Visits

Mamphono Khaketla, minister of education and training for the Kingdom of Lesotho, second from left, came to CERN on 8 July. The delegation, which included, from left to right, Motsoakapa Makara, principal secretary for the ministry of education and training, Mefane Lintle, Lesotho delegate, and Moshe Anthony Maruping, Lesotho ambassador, visited the ATLAS visitor centre with Peter Jenni, former ATLAS spokesperson.

On 2 August Kassym-Jomart Tokayev, director-general for the United Nations Office at Geneva, centre right, toured the LHC superconducting magnet test hall at CERN with Frédérick Bordry, left, head of CERN's technology department. While at CERN, Tokayev also visited the ATLAS visitor centre and UNOSAT (UNITAR's operational satellite-applications programme).

Director-general, ministry of higher education, science and technology for the Republic of Slovenia, Jana Kolar, left, was welcomed to CERN on 18 July by CERN's director-general, Rolf Heuer. During her visit she toured the ATLAS visitor centre, the LHC superconducting magnet test hall and CERN's exhibition the Universe of Particles in the Globe of Science and Innovation.


Antihydrogen matters

The past year's results on trapping antihydrogen at CERN have not only brought many plaudits for the scientists involved, but have also sparked the public imagination.

The latest honour from the scientific community is from the American Physical Society (APS) whose 2011 John Dawson Award for excellence in plasma-physics research goes to members of the ALPHA collaboration. William Bertsche (Swansea), Paul Bowe (Aarhus), Michael Charlton (Swansea), Joel Fajans (University of California, Berkeley), Makoto Fujiwara (TRIUMF), Jeffrey Hangst (Aarhus), Niels Madsen (Swansea), Francis Robicheaux (Auburn), Daniel Silveira (RIKEN), Dirk Van der Werf (Swansea) and Jonathan Wurtele (University of California, Berkeley) will received the award at a ceremony at the APS Division of Plasma Physics Annual Meeting in November.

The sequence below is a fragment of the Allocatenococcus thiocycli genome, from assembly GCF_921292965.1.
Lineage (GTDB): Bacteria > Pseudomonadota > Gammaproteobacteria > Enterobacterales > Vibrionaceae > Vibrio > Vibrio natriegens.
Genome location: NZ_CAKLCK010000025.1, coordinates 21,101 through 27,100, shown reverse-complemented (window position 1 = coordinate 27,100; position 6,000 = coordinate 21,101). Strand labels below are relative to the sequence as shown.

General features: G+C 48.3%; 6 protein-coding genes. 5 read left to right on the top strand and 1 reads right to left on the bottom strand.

News of the trapping of antihydrogen for 1000 s in June caused quite a stir (CERN Courier July/August 2011 p6). Following articles that appeared in the French press, Jeffery Hangst, spokesperson for the ALPHA collaboration, was delighted to receive a congratulatory note from François de Rose, one of the founding fathers of CERN, a non-scientist now in his 100th year (CERN Courier January/February 2011 p44). The same news also reached a wider audience, inspiring, for example the poem and cartoon, reproduced here.


Does antimatter matter?

     The scientists at CERN
     with artifice sublime
     have trapped some anti-hydrogen
     a thousand seconds at a time.

     They cooled some anti-protons
     with a neg-magnetic yield
     then squeezed the stuff together
     with a strong magnetic field.

     The thousand seconds over
     came the end of their creation.
     Magnetic field turned off caused
     anti-stuff's annihilation.

     The scientists are hopeful
     that they will learn one day
     why, when next to simple matter,
     anti-matter vanishes away.

     These mysteries of science
     they really make you think
     If matter rules our universe
     could it vanish in a wink?

– John Treneman

• Taken from "some perverse verse" (volume 5) and reprinted by kind permission of the author, John Treneman.

This cartoon by Vicky Woodward first appeared in The Xplanationblog (http://blog.xplana.com) and is reproduced with their kind permission.